"I've been involved in social justice issues since I was very young and the biggest tool I had was the fact that people love their kids," she says in a phone interview from her home in Victoria. "I've met so many people who say, 'I wouldn't recycle if it weren't for my kid.' " Ms. Cullis-Suzuki's dad certainly seems in favour of human reproduction. Canada's father of environmentalism is also the father of five children - a number his daughter admits is high (consider him the mayor of a small town in Bangladesh).
"Growing up, we'd often tease him and say, 'Hey, Dad is overpopulating the world!' " she says. "But the truth is we're all human and we all have our hypocrisies. I'm not interested in judgment."
In fact, Ms. Cullis-Suzuki hopes to have children of her own one day. As she explains: "Our consumption habits are really the problem. But the point is, we have choices, so we can make a difference far more than someone who grows up in the developing world."
Of course not all "child-free" people choose to be that way for purely environmental reasons. For many environmentalists, the decision not to become a parent (just like the decision to become one) is based on a multitude of factors, including, but not limited to, their concern for the planet.
Nicola Ross, executive editor of Alternatives journal, an environmental magazine based in Waterloo, Ont., says her decision to remain childless was mainly a lifestyle choice - one that came with environmental fringe benefits.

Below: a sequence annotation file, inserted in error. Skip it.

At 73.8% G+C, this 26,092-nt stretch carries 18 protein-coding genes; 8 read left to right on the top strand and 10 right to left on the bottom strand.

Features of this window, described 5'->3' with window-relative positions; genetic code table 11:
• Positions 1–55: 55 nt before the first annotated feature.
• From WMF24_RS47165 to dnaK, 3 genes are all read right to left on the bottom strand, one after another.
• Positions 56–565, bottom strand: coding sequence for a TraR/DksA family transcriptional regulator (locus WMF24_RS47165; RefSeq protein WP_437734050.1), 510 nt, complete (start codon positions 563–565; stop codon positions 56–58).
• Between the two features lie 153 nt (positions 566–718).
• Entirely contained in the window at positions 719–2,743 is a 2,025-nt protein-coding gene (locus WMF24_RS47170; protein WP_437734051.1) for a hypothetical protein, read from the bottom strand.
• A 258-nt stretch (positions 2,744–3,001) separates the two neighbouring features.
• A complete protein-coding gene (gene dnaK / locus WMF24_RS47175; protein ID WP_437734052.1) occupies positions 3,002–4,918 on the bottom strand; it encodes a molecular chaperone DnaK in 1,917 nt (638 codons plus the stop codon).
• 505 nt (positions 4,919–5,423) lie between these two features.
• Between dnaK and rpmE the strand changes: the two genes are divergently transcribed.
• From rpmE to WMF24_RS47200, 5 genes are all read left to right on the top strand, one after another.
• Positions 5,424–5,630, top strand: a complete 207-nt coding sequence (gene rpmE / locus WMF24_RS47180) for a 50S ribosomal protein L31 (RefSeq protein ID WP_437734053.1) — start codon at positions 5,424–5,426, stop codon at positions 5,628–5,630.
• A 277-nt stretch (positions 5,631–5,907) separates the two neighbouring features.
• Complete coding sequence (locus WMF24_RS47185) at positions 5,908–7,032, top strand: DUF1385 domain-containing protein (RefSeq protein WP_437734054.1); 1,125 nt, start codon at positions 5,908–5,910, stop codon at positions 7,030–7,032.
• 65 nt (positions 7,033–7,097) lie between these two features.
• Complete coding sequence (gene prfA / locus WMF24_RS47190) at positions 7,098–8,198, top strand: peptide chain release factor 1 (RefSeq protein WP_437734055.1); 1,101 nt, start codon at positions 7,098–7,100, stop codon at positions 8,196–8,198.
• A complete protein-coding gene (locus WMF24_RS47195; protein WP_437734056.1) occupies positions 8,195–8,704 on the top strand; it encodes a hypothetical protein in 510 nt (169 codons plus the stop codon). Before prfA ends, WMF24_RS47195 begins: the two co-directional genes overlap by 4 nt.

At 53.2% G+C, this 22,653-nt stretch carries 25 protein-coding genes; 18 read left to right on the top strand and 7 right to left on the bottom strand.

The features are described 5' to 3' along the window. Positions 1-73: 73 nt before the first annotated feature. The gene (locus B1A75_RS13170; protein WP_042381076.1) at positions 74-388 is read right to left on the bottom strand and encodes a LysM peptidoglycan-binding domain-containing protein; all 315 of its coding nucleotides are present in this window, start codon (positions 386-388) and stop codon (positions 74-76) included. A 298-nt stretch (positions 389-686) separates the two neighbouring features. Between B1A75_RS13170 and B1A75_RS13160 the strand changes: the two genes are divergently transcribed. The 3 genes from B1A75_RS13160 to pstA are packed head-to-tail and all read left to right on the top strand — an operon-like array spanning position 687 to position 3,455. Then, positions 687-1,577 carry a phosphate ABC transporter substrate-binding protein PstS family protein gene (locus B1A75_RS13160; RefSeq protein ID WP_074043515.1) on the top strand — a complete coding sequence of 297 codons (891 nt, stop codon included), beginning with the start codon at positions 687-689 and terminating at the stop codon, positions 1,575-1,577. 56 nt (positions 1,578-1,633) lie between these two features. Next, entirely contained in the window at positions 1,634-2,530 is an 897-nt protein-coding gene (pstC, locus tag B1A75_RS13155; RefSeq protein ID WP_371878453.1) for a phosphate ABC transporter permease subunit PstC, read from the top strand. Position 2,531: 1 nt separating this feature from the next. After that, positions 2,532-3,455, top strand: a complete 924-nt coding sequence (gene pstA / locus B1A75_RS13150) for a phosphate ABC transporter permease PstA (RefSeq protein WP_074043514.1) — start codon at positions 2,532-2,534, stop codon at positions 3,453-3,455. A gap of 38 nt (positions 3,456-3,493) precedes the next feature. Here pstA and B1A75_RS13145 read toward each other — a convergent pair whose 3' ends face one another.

"Now that I don't have any children, I think, on one level, who cares? As long as the planet's fine for the next 30 years, I'm fine, right?" she jokes. "What really gets me is people who have kids and still don't care."
Ms. Ross, 49, says that, while she doesn't believe in legislating biology (à la China's one-child law), she does find it "indulgent" when people have more than two children.
"Ultimately people have to be responsible for their own actions."
Personal responsibility, whether one has children or not, is at the heart of solving - or at least staving off - the current environmental catastrophe.
And as Prof. Rees points out, the triumph of consumer culture over human connection is what brought us to this juncture in the first place.
"Let's be really clear. The main reason for decline in birth rates in the Western world is people choosing not to have children because of the impact on their lifestyle. The choice they are making is materialism over motherhood. But you could equally have children and reduce your demands on the planet by reducing your footprint."
In other words, people are not just an environmental problem, we are also the only ones who can provide the solution. As Mr. Wackernagel asserts, "We need to have six billion heroes, because without that we won't find a solution."
And what proud parent doesn't like to think their child will be a part of that solution?
Jerry Steinberg, it goes without saying, doesn't share your unconditional love. "Everybody thinks that my child will cure cancer or end global warming, but guess what? The planet's overloaded and it hasn't happened yet."
Leah McLaren is a columnist and feature writer for The Globe and Mail.